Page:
This article applies to selling in: Australia

About parent-child relationships

When you create parent-child relationships (also known as “variations”) between products, you help customers find different versions of the product they are viewing. For example, a t-shirt may be available in multiple sizes and colours. The parent product is the t-shirt itself (short sleeve, cotton, crew neck). The child product is the variation of the parent (t-shirt in pink, t-shirt in XXXL). For more information, see Variation relationships.

You may also be able to use the Check My File feature to automatically detect variation sets in your inventory file.

What is a parent-child relationship?

Imagine that a customer searches for a t-shirt on Amazon and finds 10 products. Each shirt comes in 3 sizes and 2 colours, which means that there are 6 unique size and colour combinations for each t-shirt. When multiplied by 10 products, there are 60 separate products which match the search criteria. Rather than display all 60 products, Amazon groups similar products using parent-child relationships. The result: the catalogue displays only one product (the t-shirt), and the product detail page displays the variations (size and colour).

Even though parent products have no variation theme attributes, you can use an image to represent your parent product, and that image can show both a size and a colour. In the Help topic Elements of a parent-child relationship, the parent product uses a picture of a medium size, red t-shirt. For an optimal shopping experience, we recommend that you use an image that represents a typical example of the available variations for your products.

When to use a parent-child relationship

Not every category supports parent-child relationships, but if an appropriate variation theme exists for your products, you must include your products in a parent-child relationship.

Note: See the inventory file for your specific category to see whether it supports relationships.

For example, suppose you sell both lipstick and hand lotion in the Beauty category. By checking the Beauty template, you see that the Beauty category supports colour variations, but does not support fragrance variations. Lipsticks vary by colour, so you must establish a parent-child relationship for each product in your inventory. However, lotions vary by fragrance, so you do not use parent-child relationships, because the Beauty category does not support this variation theme.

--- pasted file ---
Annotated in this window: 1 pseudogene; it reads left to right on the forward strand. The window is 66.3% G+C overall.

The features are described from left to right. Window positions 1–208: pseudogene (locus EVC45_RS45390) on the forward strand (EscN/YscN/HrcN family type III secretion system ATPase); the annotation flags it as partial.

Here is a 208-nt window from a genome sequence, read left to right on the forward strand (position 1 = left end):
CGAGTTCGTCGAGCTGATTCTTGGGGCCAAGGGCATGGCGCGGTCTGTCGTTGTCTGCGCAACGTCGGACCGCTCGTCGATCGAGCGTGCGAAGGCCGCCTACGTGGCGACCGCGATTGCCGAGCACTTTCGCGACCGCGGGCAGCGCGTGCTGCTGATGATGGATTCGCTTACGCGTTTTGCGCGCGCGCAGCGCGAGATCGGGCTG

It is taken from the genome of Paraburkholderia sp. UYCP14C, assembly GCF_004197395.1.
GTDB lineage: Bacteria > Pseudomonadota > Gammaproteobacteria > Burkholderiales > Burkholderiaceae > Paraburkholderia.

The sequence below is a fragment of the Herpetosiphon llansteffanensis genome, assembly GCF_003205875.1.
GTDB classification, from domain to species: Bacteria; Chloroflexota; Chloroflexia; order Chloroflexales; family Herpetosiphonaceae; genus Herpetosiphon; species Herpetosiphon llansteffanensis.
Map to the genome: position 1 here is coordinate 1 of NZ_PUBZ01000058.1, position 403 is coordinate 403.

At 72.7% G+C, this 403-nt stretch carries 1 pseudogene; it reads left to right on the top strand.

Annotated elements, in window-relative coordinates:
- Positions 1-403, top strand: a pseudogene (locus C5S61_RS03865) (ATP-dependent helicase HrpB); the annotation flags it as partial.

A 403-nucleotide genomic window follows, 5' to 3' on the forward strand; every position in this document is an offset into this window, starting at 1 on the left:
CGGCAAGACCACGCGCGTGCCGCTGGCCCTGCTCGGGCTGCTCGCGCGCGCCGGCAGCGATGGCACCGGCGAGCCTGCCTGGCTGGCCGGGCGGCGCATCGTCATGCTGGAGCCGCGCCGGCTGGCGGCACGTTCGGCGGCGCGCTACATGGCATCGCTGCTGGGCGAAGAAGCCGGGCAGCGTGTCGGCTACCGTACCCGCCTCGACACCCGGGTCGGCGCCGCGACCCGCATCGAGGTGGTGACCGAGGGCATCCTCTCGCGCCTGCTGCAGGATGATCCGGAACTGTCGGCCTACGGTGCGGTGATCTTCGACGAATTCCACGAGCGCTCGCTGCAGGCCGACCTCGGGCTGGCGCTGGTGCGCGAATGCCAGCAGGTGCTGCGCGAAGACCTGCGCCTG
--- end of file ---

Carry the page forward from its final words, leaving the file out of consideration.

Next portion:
Not all related products are valid variations. The following questions can help you to determine whether certain products are valid variations:

  • Are the products fundamentally the same?
  • Do the products vary only in a few specific ways?
  • Would customers expect to find these products together on a single product detail page?
  • Could the products share the same title?
Note: Amazon might remove products that do not correctly use established variation themes.

Establish a parent-child relationship

You may also be able to use the Check My File feature to automatically detect variation sets in your inventory file. For details and supported categories, see Use the Check My File Feature.

You can find everything you need to set up a parent-child relationship in the inventory file template. The following table demonstrates how you might use an inventory file to set up a parent-child relationship for a several t-shirts that come in three sizes and two colours.

  • The exact column headings in your product template might differ. Refer to the Data Definitions tab in your Inventory File Template for the specific columns you use to establish relationships.
  • Some attribute fields in your template may be noted as optional, but they will nevertheless be required in order to describe your child product offerings accurately in relation to the variations of each parent product.

SKU Title Size Colour Parentage Parent SKU Relationship Type Variation Theme Price Quantity
101 T-Shirt



101MB Royal Blue T-Shirt M Medium Royal Blue child 101 variation SizeColour 15.97 50
101SB Royal Blue T-Shirt S Small Royal Blue child 101 variation SizeColour 15.97 50
101LB Royal Blue T-Shirt L Large Royal Blue child 101 variation SizeColour 17.97 50
101MR English Red T-Shirt M Medium English Cherry Red child 101 variation SizeColour 15.97 50
101SR English Red T-Shirt S Small English Cherry Red child 101 variation SizeColour 15.97 50
101LR English Red T-Shirt L Large English Cherry Red child 101 variation SizeColour 17.97 50

In the example above, SKU 101 "T-Shirt" is the parent product. Because parent products are not offered for sale, fields such as size, colour, price and quantity are irrelevant and should not be used.

However, you should still describe other aspects of the parent product, including an image that represents the generalised product. The only information to omit relates specifically to price, availability and shipping.

The variation theme column indicates that products in this particular parent-child relationship differ from each other based on both colour and size. The Data Definitions tab in the inventory template lists the terms you can use for variation themes.

  • Be sure you use only SKUs for building relationships.
  • Do not include price and quantity values for parent products. Including price and quantity can cause your products to disappear from the catalog.
  • When you list your child products, fully describe each child product and include data for all of the variation attributes of the parent product, so that they are included in browse and search results and on product detail pages.
  • Follow the recommendations in the Product Page Style Guides when determining the variation attributes to use for each child product.

About parent-child relationships

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